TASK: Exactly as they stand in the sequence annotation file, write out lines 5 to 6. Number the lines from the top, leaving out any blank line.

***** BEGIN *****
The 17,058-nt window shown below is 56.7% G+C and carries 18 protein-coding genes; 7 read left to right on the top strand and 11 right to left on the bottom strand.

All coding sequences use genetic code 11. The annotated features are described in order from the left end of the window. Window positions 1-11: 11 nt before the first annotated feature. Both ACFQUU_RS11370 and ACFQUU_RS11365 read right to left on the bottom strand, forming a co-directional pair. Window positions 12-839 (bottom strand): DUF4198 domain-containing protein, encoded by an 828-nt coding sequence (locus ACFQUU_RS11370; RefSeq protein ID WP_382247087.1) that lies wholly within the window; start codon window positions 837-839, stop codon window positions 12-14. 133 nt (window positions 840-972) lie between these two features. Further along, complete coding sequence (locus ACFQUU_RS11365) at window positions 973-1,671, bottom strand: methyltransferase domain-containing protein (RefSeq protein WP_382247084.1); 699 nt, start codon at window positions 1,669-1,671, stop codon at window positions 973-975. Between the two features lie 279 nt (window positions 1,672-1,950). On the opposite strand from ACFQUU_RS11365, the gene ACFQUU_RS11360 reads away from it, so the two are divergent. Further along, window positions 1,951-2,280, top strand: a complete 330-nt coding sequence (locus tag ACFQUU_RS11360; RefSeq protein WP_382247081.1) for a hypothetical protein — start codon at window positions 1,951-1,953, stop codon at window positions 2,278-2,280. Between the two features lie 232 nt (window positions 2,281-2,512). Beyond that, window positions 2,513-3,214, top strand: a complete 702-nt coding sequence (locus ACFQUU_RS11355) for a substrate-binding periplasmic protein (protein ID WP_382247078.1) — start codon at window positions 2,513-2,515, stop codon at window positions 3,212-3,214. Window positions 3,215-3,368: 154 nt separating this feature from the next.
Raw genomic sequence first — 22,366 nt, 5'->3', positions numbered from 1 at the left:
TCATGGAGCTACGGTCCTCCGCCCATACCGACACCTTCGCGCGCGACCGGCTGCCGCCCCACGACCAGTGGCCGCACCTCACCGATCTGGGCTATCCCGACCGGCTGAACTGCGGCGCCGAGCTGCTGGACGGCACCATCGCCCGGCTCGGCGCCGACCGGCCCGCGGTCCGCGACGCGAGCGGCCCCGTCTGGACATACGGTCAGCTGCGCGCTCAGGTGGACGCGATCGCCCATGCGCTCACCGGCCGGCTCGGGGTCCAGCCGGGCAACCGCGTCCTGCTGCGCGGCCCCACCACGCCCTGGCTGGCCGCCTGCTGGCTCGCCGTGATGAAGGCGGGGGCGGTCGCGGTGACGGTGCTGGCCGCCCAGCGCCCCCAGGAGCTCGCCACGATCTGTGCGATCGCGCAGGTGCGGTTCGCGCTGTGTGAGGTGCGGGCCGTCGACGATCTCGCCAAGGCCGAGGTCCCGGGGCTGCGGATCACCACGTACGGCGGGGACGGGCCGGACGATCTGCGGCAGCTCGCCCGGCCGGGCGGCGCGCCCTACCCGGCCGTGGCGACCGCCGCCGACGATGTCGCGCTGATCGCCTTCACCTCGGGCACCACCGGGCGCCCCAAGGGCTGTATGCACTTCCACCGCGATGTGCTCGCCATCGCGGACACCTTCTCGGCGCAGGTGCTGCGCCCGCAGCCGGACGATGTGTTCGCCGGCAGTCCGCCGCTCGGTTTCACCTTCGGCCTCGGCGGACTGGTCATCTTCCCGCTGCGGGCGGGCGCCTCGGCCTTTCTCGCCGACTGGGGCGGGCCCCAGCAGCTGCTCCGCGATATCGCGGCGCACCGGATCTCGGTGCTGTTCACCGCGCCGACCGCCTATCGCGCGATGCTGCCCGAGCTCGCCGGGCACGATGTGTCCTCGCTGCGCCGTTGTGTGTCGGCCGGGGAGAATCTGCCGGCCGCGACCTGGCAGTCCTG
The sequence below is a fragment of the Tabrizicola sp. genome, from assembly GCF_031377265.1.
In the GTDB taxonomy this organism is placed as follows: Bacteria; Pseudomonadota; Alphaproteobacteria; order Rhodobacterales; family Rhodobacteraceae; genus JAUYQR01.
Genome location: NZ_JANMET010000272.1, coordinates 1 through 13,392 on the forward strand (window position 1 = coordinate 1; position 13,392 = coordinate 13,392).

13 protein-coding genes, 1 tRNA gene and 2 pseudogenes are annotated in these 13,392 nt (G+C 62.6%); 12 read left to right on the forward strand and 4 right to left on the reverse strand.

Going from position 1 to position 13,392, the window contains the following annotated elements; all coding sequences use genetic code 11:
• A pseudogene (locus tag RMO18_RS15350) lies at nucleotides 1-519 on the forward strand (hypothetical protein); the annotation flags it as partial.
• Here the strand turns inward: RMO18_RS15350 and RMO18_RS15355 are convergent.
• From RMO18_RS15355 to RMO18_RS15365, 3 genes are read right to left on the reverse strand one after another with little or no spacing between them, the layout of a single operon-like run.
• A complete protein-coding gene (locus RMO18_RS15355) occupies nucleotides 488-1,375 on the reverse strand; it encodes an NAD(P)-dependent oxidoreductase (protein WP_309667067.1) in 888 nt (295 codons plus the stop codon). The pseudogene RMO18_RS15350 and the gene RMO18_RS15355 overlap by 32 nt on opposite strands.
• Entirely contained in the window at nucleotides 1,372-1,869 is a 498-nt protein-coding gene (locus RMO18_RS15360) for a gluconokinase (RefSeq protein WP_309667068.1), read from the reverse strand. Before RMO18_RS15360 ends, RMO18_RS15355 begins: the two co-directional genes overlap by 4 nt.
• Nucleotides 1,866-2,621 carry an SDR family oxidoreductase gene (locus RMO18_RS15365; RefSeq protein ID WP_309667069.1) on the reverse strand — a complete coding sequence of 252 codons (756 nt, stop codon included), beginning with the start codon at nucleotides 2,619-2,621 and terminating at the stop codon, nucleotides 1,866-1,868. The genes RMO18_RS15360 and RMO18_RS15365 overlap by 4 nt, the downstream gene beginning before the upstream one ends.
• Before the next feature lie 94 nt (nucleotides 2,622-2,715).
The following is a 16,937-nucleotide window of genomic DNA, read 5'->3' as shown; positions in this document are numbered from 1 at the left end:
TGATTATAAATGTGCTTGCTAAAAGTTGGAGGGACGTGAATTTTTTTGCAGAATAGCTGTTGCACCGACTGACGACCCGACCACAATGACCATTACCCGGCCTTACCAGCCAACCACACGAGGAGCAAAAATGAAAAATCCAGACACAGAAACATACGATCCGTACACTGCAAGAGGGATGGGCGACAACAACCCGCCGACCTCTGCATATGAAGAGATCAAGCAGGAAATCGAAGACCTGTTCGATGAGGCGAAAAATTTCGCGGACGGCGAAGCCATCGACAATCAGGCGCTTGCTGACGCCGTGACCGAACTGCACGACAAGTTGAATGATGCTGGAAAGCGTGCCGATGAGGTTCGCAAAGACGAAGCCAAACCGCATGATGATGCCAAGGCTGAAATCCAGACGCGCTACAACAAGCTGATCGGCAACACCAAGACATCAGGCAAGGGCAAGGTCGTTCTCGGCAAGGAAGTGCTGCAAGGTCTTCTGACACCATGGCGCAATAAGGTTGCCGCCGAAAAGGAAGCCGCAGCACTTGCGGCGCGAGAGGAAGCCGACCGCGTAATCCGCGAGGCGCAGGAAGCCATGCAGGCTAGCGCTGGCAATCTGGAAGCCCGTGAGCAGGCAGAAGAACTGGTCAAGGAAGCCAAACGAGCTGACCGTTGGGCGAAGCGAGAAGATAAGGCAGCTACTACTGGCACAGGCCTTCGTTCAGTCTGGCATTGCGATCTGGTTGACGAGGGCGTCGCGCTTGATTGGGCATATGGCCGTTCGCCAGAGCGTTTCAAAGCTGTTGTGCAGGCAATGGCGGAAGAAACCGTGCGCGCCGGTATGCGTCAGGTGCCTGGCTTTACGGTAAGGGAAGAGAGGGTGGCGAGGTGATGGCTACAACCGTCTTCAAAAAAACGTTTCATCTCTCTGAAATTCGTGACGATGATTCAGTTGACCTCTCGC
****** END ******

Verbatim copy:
The sequence below is a fragment of the Tabrizicola sp. genome, from assembly GCF_031377265.1.
In the GTDB taxonomy this organism is placed as follows: Bacteria; Pseudomonadota; Alphaproteobacteria; order Rhodobacterales; family Rhodobacteraceae; genus JAUYQR01.